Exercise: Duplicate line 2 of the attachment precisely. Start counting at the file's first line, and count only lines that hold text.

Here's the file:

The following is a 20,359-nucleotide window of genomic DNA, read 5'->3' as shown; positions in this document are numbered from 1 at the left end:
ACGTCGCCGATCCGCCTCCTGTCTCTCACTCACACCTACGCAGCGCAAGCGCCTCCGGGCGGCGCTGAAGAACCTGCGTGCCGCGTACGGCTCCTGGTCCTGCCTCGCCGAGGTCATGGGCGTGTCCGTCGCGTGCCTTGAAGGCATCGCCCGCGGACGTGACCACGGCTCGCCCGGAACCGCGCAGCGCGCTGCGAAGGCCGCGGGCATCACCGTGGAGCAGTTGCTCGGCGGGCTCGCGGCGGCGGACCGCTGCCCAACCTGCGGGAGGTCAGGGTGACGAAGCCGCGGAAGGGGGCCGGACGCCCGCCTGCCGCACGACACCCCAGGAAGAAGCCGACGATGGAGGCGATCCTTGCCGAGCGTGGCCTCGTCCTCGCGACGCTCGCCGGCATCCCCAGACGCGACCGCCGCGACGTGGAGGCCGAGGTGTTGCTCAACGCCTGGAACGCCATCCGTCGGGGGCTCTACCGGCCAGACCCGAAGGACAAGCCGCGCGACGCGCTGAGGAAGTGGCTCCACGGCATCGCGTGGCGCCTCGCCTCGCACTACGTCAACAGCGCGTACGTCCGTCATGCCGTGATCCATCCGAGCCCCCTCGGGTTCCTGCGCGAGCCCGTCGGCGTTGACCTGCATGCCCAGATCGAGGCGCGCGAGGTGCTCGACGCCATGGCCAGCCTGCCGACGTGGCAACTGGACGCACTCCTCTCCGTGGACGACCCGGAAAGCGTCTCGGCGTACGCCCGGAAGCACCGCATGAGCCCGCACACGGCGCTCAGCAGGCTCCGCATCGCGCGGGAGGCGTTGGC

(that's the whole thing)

ACGTCGCCGATCCGCCTCCTGTCTCTCACTCACACCTACGCAGCGCAAGCGCCTCCGGGCGGCGCTGAAGAACCTGCGTGCCGCGTACGGCTCCTGGTCCTGCCTCGCCGAGGTCATGGGCGTGTCCGTCGCGTGCCTTGAAGGCATCGCCCGCGGACGTGACCACGGCTCGCCCGGAACCGCGCAGCGCGCTGCGAAGGCCGCGGGCATCACCGTGGAGCAGTTGCTCGGCGGGCTCGCGGCGGCGGACCGCTGCCCAACCTGCGGGAGGTCAGGGTGACGAAGCCGCGGAAGGGGGCCGGACGCCCGCCTGCCGCACGACACCCCAGGAAGAAGCCGACGATGGAGGCGATCCTTGCCGAGCGTGGCCTCGTCCTCGCGACGCTCGCCGGCATCCCCAGACGCGACCGCCGCGACGTGGAGGCCGAGGTGTTGCTCAACGCCTGGAACGCCATCCGTCGGGGGCTCTACCGGCCAGACCCGAAGGACAAGCCGCGCGACGCGCTGAGGAAGTGGCTCCACGGCATCGCGTGGCGCCTCGCCTCGCACTACGTCAACAGCGCGTACGTCCGTCATGCCGTGATCCATCCGAGCCCCCTCGGGTTCCTGCGCGAGCCCGTCGGCGTTGACCTGCATGCCCAGATCGAGGCGCGCGAGGTGCTCGACGCCATGGCCAGCCTGCCGACGTGGCAACTGGACGCACTCCTCTCCGTGGACGACCCGGAAAGCGTCTCGGCGTACGCCCGGAAGCACCGCATGAGCCCGCACACGGCGCTCAGCAGGCTCCGCATCGCGCGGGAGGCGTTGGC